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With great interest, we read the Pineda-Sic et al’s report on treatment adherence behaviours in rheumatic diseases during COVID-19 pandemic in Latin America.1 They reported that 15.1% of patients with rheumatic disease suspend their medications during COVID-19 crisis.1 Lack of availability (48%) and fear of the immunosuppressive effect of medications (25%) were the most common reasons. To address medication non-adherence in our population, we conducted a study about medication adherence in patients with rheumatic diseases in the East Azarbaijan province, which is one of the provinces of Iran with a high prevalence of COVID-19. The study was conducted in accordance with the Helsinki humanity research declaration (2008). For a period of 2 weeks from 10 to 24 July 2020, information about adherence to medication behaviours of patients after COVID-19 outbreak was obtained by telephone interview in patients with various rheumatic diseases treated with non-steroidal anti-inflammatory drugs (NSAIDs), colchicine, glucocorticoids, synthetic disease-modifying antirheumatic drugs (DMARDs) and biologic DMARDs (bDMARDs). Patients under the age of 16, patients on remission who did not take medication, patients who refused to answer the questions and patients who did not respond to three phone calls were excluded. We defined non-adherence as ≥20% change in the dose or frequency of the mentioned medications.2
After a telephone interview with 1324 patients with various rheumatic diseases, 591 females and 267 males with a mean age of 48.8±13.4 and median (IQR) disease duration of 5 (2, 10) years were enrolled in this study (table 1). Non-adherence was observed in 56 (6.5%) patients after the COVID-19 outbreak. Thirty-nine (6.6%) females and 17 (6.4%) males were non-adherent (p=0.448). Mean age of adherent and non-adherent patients was 49.3±13.6 and 45.3±13.4, respectively (p=0.095). Complete discontinuation of medications was the most common pattern of non-adherence (table 1). Fear of the immunosuppressive effects of medications was the most common reason for medication non-adherence (table 1). bDMARDs, NSAIDs and methotrexate were the medications that patients had the highest percentage of non-adherence to. Non-adherence in patients with seronegative spondyloarthritis was more common than other groups of diseases. The main reason was the higher rate of treatment with bDMARDs in this group of patients in our clinic. Non-adherence leads to exacerbation of symptoms in 9.6% of patients. COVID-19 was developed in 7 (0.8%) patients.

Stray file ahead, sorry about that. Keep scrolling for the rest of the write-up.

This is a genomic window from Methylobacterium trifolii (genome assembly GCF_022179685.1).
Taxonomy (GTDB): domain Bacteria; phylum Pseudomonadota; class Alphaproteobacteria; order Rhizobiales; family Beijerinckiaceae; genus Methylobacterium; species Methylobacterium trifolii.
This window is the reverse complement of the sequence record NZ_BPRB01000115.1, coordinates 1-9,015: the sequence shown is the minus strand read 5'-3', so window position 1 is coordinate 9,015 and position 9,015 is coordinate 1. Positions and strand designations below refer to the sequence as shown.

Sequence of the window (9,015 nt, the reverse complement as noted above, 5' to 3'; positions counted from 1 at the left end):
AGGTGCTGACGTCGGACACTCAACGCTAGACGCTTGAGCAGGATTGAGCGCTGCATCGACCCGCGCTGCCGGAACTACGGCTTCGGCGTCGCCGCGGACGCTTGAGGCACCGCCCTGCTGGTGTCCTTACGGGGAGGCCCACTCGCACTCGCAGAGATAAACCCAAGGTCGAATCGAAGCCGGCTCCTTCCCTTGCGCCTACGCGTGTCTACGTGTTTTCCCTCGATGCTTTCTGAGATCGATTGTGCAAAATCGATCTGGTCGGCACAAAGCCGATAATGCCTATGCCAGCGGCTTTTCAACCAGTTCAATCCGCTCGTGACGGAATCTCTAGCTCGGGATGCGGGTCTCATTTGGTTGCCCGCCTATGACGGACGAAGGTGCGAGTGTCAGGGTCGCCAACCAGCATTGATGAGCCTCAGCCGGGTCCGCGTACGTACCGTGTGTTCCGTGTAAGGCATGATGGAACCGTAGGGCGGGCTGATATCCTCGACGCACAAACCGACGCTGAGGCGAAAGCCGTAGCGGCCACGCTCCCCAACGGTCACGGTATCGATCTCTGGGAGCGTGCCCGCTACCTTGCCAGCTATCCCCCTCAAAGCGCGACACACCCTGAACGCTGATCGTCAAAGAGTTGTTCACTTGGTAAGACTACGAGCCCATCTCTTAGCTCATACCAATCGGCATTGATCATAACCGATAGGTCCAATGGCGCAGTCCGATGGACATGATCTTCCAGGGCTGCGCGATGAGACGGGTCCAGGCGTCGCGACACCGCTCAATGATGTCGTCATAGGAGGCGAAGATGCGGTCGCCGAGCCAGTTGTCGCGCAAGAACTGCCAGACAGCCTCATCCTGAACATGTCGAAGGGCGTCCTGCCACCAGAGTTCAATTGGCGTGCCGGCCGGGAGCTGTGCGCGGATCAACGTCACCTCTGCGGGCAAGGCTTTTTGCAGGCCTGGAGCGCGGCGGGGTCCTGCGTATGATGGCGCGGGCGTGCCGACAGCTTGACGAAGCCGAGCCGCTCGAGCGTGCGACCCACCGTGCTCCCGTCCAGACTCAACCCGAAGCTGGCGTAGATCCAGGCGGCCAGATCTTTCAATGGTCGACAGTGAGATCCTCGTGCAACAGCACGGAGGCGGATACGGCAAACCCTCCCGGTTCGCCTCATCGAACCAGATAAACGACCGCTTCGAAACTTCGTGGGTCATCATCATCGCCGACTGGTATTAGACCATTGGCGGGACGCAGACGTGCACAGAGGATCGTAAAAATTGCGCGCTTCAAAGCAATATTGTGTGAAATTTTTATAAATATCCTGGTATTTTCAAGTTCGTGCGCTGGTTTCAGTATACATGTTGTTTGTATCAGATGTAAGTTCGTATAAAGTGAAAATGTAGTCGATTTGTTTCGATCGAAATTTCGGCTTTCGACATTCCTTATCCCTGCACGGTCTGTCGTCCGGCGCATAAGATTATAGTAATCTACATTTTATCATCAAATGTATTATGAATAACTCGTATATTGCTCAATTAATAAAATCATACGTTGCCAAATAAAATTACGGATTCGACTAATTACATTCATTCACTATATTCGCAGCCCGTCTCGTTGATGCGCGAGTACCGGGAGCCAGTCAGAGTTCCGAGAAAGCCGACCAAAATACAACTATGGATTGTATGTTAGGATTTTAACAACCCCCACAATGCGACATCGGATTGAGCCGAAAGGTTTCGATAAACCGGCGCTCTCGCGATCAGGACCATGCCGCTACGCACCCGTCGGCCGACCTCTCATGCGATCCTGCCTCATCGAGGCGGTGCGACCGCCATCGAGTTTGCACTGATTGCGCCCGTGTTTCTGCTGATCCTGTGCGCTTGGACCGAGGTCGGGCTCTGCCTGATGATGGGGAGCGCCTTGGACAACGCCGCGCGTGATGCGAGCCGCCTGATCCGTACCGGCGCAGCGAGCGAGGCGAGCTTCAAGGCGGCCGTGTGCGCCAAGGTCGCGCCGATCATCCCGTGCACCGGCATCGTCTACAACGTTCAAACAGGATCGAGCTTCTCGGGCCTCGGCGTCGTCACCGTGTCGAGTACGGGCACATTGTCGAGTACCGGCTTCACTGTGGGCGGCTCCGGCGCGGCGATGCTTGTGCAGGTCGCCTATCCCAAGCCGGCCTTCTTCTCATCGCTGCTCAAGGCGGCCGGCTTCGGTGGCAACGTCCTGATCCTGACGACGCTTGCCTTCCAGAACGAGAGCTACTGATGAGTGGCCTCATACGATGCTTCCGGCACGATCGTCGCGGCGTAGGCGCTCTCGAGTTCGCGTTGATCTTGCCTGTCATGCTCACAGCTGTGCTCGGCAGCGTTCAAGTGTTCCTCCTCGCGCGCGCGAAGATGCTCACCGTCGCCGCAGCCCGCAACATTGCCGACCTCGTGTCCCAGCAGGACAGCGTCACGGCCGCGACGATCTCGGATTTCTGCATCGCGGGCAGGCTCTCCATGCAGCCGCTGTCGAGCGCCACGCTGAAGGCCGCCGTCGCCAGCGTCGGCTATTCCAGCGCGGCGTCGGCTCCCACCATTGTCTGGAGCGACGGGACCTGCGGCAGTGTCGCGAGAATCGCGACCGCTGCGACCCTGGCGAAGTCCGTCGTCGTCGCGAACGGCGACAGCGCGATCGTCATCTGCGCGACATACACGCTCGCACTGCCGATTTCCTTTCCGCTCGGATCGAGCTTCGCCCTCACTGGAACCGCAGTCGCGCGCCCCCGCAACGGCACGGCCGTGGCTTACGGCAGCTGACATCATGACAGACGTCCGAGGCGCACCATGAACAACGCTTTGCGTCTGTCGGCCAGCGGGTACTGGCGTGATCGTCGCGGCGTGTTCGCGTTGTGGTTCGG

The data from this study showed that medication non-adherence was not common within 6 months after the issue of COVID-19 is widely discussed in the media. In agreement with our study, Schmeiser et al reported 10% non-adherence in the patients receiving antirheumatic medications.3 Fragoulis et al reported non-adherence to medications in 14.6% of patients with rheumatic diseases in Greece.4 Lack of resources/shortage of drug (3.8%), symptoms suggestive of COVID-19 (2.6%) and fear of immunosuppressive effects of medications (2.2%) were the main reasons for non-adherence. However, it should be noted that this pandemic may last until the end of the year and possibly longer, and with cross-sectional studies, it is not possible to give a definitive opinion on the overall impact of the COVID-19 on the medication adherence of patients with rheumatic diseases for a longer period of time.
The authors thank all the patients and study site personnel for participating in this study.
Contributors Study design: AK, HK, AMM. Data collection: AK, HK, RP, RK, AMM. Data analysis: AK, HK, AMM. Interpretation of findings: AK, HK, AMM. Preparation of manuscript: AK, HK, RK, AMM. All authors read and approved the final manuscript.
Funding The authors have not declared a specific grant for this research from any funding agency in the public, commercial or not-for-profit sectors.
Competing interests None declared.
Patient and public involvement Patients and/or the public were not involved in the design, or conduct, or reporting, or dissemination plans of this research.
Patient consent for publication Not required.
Ethics approval The study was approved by the Institutional Review Board and Medical Ethics Committee of Tabriz University of Medical Sciences (Ethics Code: IR.TBZMED.REC.1399.178).
Provenance and peer review Not commissioned; internally peer reviewed.
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